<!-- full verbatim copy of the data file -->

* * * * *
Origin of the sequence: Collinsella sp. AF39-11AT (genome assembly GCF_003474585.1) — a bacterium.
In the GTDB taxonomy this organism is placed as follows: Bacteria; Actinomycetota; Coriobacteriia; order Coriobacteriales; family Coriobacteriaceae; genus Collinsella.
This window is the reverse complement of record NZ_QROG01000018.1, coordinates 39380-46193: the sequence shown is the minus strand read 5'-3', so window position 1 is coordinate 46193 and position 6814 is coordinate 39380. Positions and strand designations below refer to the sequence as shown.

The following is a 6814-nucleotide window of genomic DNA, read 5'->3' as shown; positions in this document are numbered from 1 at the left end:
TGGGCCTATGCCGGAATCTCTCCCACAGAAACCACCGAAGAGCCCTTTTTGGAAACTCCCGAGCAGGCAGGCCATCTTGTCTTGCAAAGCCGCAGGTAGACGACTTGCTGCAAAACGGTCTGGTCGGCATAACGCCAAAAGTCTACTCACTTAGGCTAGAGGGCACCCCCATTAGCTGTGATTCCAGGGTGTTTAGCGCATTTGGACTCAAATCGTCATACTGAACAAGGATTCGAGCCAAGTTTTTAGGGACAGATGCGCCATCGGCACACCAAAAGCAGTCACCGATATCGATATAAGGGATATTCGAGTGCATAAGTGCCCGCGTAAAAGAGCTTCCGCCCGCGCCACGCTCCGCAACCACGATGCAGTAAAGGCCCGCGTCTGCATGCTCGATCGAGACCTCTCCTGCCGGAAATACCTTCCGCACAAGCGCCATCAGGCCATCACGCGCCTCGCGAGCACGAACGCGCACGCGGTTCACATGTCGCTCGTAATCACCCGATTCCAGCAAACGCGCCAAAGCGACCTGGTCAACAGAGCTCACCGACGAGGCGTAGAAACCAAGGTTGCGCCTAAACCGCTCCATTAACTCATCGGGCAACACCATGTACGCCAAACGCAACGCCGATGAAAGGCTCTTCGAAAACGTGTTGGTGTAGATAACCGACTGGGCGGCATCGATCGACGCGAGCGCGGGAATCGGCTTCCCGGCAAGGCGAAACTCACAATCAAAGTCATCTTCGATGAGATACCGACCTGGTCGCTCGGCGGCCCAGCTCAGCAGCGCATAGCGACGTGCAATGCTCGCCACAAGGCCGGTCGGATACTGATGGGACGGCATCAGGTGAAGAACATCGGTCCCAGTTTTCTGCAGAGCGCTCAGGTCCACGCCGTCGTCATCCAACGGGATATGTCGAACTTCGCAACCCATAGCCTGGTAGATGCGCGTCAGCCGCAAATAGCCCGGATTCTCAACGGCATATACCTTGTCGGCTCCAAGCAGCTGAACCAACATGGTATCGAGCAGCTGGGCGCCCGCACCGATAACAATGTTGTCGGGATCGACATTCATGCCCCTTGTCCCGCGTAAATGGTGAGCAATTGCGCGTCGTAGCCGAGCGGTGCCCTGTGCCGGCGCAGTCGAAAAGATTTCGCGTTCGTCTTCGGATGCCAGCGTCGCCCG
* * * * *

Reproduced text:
Origin of the sequence: Collinsella sp. AF39-11AT (genome assembly GCF_003474585.1) — a bacterium.
In the GTDB taxonomy this organism is placed as follows: Bacteria; Actinomycetota; Coriobacteriia; order Coriobacteriales; family Coriobacteriaceae; genus Collinsella.
This window is the reverse complement of record NZ_QROG01000018.1, coordinates 39380-46193: the sequence shown is the minus strand read 5'-3', so window position 1 is coordinate 46193 and position 6814 is coordinate 39380. Positions and strand designations below refer to the sequence as shown.

The following is a 6814-nucleotide window of genomic DNA, read 5'->3' as shown; positions in this document are numbered from 1 at the left end:
TGGGCCTATGCCGGAATCTCTCCCACAGAAACCACCGAAGAGCCCTTTTTGGAAACTCCCGAGCAGGCAGGCCATCTTGTCTTGCAAAGCCGCAGGTAGACGACTTGCTGCAAAACGGTCTGGTCGGCATAACGCCAAAAGTCTACTCACTTAGGCTAGAGGGCACCCCCATTAGCTGTGATTCCAGGGTGTTTAGCGCATTTGGACTCAAATCGTCATACTGAACAAGGATTCGAGCCAAGTTTTTAGGGACAGATGCGCCATCGGCACACCAAAAGCAGTCACCGATATCGATATAAGGGATATTCGAGTGCATAAGTGCCCGCGTAAAAGAGCTTCCGCCCGCGCCACGCTCCGCAACCACGATGCAGTAAAGGCCCGCGTCTGCATGCTCGATCGAGACCTCTCCTGCCGGAAATACCTTCCGCACAAGCGCCATCAGGCCATCACGCGCCTCGCGAGCACGAACGCGCACGCGGTTCACATGTCGCTCGTAATCACCCGATTCCAGCAAACGCGCCAAAGCGACCTGGTCAACAGAGCTCACCGACGAGGCGTAGAAACCAAGGTTGCGCCTAAACCGCTCCATTAACTCATCGGGCAACACCATGTACGCCAAACGCAACGCCGATGAAAGGCTCTTCGAAAACGTGTTGGTGTAGATAACCGACTGGGCGGCATCGATCGACGCGAGCGCGGGAATCGGCTTCCCGGCAAGGCGAAACTCACAATCAAAGTCATCTTCGATGAGATACCGACCTGGTCGCTCGGCGGCCCAGCTCAGCAGCGCATAGCGACGTGCAATGCTCGCCACAAGGCCGGTCGGATACTGATGGGACGGCATCAGGTGAAGAACATCGGTCCCAGTTTTCTGCAGAGCGCTCAGGTCCACGCCGTCGTCATCCAACGGGATATGTCGAACTTCGCAACCCATAGCCTGGTAGATGCGCGTCAGCCGCAAATAGCCCGGATTCTCAACGGCATATACCTTGTCGGCTCCAAGCAGCTGAACCAACATGGTATCGAGCAGCTGGGCGCCCGCACCGATAACAATGTTGTCGGGATCGACATTCATGCCCCTTGTCCCGCGTAAATGGTGAGCAATTGCGCGTCGTAGCCGAGCGGTGCCCTGTGCCGGCGCAGTCGAAAAGATTTCGCGTTCGTCTTCGGATGCCAGCGTCGCCCG